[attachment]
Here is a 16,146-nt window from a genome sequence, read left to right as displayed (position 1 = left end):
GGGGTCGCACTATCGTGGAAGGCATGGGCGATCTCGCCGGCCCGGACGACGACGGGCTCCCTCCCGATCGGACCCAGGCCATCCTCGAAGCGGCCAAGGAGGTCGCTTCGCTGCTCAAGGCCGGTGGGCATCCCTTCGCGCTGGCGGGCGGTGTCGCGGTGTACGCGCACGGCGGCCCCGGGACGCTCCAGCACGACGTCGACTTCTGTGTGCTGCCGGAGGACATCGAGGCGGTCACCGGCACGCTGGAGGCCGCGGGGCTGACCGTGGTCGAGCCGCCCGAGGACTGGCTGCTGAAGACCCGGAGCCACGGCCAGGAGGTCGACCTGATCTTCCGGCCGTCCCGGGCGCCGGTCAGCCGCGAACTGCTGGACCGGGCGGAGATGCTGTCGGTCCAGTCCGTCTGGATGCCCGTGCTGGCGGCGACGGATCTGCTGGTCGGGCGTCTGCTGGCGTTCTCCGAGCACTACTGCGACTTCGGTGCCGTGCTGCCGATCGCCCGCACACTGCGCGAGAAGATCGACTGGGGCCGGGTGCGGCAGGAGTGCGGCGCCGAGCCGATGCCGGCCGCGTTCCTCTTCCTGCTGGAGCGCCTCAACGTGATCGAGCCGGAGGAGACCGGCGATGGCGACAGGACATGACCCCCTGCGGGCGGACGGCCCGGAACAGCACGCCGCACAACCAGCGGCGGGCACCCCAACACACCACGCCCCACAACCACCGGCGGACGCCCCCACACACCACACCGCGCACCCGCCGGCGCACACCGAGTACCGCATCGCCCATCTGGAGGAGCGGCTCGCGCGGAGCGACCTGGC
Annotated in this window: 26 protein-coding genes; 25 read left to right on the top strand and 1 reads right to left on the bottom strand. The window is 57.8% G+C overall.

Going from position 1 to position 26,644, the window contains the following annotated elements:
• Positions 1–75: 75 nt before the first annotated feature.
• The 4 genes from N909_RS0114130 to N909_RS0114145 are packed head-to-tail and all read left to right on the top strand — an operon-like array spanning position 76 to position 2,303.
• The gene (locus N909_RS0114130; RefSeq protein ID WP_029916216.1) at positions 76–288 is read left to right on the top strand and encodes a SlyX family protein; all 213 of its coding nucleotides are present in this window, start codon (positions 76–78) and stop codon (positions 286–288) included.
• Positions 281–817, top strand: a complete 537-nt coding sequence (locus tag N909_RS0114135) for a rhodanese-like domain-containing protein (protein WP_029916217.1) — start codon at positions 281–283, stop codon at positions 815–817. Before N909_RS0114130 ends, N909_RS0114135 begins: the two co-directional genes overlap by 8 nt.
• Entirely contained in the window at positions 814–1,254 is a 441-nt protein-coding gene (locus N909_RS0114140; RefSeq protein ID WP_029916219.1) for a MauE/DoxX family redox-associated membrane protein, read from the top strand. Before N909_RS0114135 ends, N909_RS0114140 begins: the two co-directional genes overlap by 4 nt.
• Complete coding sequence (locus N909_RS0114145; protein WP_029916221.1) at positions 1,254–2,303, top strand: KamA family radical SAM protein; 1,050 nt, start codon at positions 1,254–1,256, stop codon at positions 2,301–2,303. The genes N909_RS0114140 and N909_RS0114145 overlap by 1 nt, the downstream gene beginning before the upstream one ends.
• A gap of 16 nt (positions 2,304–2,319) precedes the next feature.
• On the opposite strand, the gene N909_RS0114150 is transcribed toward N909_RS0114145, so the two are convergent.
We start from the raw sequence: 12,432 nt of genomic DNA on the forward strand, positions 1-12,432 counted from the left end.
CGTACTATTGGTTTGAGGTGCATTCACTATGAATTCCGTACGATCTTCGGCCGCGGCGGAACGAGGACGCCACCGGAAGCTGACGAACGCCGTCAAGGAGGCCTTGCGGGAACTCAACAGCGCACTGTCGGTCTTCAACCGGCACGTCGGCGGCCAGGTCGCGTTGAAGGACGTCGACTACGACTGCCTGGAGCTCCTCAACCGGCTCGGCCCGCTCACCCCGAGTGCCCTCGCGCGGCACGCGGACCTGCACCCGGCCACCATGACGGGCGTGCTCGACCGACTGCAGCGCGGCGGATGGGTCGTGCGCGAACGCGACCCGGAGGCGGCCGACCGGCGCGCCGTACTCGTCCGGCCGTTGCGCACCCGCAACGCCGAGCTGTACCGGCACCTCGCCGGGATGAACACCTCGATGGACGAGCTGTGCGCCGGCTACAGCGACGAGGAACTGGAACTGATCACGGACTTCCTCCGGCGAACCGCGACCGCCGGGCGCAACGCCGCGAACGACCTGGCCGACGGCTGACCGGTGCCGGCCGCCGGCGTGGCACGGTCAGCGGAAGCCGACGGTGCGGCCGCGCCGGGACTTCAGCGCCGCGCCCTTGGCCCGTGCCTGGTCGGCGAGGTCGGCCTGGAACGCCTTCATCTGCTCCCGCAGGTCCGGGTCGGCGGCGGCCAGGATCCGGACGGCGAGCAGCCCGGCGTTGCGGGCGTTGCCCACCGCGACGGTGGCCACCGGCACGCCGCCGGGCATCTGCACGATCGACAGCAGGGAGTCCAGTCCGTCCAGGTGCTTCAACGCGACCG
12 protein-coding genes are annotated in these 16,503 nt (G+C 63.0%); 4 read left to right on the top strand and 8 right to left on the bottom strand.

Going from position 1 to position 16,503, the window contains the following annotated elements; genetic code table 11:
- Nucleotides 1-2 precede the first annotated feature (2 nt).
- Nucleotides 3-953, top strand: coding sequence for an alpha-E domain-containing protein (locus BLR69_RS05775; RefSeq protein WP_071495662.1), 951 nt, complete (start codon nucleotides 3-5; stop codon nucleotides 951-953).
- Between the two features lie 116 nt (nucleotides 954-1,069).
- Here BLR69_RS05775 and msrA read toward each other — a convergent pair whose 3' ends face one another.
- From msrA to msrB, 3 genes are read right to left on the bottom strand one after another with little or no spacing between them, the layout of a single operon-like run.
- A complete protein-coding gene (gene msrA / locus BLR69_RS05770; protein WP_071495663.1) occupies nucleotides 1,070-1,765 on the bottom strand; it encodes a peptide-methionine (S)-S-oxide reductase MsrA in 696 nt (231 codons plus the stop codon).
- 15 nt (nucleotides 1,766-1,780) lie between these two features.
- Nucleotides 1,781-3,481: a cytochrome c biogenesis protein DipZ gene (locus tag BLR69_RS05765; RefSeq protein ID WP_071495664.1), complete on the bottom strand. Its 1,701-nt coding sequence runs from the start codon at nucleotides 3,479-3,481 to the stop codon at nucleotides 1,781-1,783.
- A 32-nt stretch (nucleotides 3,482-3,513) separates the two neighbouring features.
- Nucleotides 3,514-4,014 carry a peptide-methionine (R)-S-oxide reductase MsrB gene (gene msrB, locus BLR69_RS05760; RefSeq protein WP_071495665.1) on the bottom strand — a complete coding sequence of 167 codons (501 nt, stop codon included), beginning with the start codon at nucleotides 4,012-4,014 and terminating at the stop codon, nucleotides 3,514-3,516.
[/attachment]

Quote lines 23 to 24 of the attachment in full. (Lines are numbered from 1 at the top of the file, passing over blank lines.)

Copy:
- 15 nt (nucleotides 1,766-1,780) lie between these two features.
- Nucleotides 1,781-3,481: a cytochrome c biogenesis protein DipZ gene (locus tag BLR69_RS05765; RefSeq protein ID WP_071495664.1), complete on the bottom strand. Its 1,701-nt coding sequence runs from the start codon at nucleotides 3,479-3,481 to the stop codon at nucleotides 1,781-1,783.